And here’s an A330 schematic of the yaw control but it’s similar on an A320.  Note the rudder pedals have a mechanical link – so no electricity needed – to control the rudder.

In  an Airbus A320 the Rudder and the THS have mechanical cable connections  for their operation, but these cables run only till the hydraulic servos  that in turn move these surfaces with the help of hydraulic pressure.
Its difficult to control an aircraft who has lost all its hydraulics systems.
As far as I know the Boeing 737 can be controlled even without Hydraulics.

Now, as you’re saying that, if all of the electrical systems failed, then what would happen? Right? (failure of APU and Batteries too)
So, as Joseph said earlier, Airbus A380 is equipped with a Ram Air Turbine (known as RAT) as shown below-

Not only in A320, you can find this system in other Aircrafts too!
Working of RAT-
ram air turbine is a small turbine that is connected to a hydraulic pump, or electrical generator, installed in an aircraft and used as a power source. The RAT generates power from the airstream by ram pressure due to the speed of the aircraft.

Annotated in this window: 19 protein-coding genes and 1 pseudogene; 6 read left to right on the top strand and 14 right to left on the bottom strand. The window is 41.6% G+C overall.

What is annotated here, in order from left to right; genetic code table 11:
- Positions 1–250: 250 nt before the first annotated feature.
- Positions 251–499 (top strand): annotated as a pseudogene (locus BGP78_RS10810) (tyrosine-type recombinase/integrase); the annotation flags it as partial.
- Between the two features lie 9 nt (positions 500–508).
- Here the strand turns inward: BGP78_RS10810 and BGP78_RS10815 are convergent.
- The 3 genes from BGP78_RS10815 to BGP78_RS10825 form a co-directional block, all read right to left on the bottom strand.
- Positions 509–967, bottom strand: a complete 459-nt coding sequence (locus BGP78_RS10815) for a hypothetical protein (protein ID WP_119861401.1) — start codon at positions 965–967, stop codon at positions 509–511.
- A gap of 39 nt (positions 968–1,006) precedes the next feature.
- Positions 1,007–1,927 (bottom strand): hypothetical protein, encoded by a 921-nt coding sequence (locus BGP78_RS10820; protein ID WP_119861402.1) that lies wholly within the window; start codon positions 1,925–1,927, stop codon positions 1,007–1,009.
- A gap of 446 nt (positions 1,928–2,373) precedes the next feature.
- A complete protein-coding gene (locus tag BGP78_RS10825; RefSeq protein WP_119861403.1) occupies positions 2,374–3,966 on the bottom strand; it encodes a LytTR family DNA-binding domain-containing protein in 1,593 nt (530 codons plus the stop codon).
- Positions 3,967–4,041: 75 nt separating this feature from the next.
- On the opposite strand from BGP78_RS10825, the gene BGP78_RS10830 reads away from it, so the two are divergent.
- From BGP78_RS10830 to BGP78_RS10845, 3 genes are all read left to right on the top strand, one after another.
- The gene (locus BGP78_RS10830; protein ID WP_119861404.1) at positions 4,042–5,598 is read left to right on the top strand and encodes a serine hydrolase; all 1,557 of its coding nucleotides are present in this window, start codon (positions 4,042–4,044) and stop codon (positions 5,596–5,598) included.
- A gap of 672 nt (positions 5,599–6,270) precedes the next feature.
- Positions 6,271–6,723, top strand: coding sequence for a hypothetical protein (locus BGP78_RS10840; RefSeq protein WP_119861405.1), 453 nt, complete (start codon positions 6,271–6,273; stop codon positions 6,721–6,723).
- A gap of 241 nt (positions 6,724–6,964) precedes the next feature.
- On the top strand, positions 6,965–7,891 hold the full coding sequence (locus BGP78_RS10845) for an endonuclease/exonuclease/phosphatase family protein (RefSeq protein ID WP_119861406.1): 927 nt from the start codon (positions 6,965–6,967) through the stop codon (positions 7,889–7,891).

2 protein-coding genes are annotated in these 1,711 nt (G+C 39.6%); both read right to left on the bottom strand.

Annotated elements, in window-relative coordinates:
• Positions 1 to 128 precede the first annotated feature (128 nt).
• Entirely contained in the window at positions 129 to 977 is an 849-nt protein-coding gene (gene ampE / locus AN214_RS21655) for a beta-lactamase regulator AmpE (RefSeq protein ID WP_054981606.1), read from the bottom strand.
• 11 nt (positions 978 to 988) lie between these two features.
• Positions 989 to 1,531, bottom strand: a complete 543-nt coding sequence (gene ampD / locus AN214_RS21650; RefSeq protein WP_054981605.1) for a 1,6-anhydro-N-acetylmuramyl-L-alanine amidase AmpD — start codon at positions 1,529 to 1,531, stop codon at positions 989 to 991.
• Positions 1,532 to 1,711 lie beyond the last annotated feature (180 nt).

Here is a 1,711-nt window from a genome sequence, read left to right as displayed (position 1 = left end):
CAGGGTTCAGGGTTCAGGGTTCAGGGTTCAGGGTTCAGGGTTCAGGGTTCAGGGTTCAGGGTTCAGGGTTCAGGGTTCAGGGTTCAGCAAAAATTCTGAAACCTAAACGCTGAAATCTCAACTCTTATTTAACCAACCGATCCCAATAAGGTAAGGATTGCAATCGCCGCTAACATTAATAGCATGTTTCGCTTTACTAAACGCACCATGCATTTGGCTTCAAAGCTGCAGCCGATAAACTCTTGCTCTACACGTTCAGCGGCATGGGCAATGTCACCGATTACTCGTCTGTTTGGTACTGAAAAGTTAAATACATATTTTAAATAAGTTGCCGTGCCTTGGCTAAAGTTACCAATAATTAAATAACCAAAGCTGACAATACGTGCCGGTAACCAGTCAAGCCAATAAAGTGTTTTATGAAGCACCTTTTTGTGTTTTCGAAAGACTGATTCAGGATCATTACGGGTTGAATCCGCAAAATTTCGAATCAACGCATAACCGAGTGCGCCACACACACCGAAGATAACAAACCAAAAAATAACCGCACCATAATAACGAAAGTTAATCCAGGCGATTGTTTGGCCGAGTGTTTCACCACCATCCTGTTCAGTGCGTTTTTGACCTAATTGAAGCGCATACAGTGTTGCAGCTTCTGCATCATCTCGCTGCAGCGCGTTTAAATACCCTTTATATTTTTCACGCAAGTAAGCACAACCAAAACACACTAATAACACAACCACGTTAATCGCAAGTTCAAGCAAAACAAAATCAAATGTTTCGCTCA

This system can generate the amount of electricity which would be enough for lighting up navigation systems and helps pilots by making a chance for an emergency landing.
We all know about the incident that took place in Hudson River, few years back.US Airways Flight 1549, an Airbus A320 made an unpowered emergency water landing in the Hudson River after multiple bird strikes caused both jet engines to fail.
So, this system helps in emergency landing of the plane and saves many precious lives!

about the author: As an aviation aficionado and passionate traveler, Patrick Wright is your trusted source for all things related to the world of airlines. With a keen interest in the aviation industry, Patrick has established himself as a prominent voice in the airline blogosphere, providing valuable insights and up-to-date information to fellow travel enthusiasts.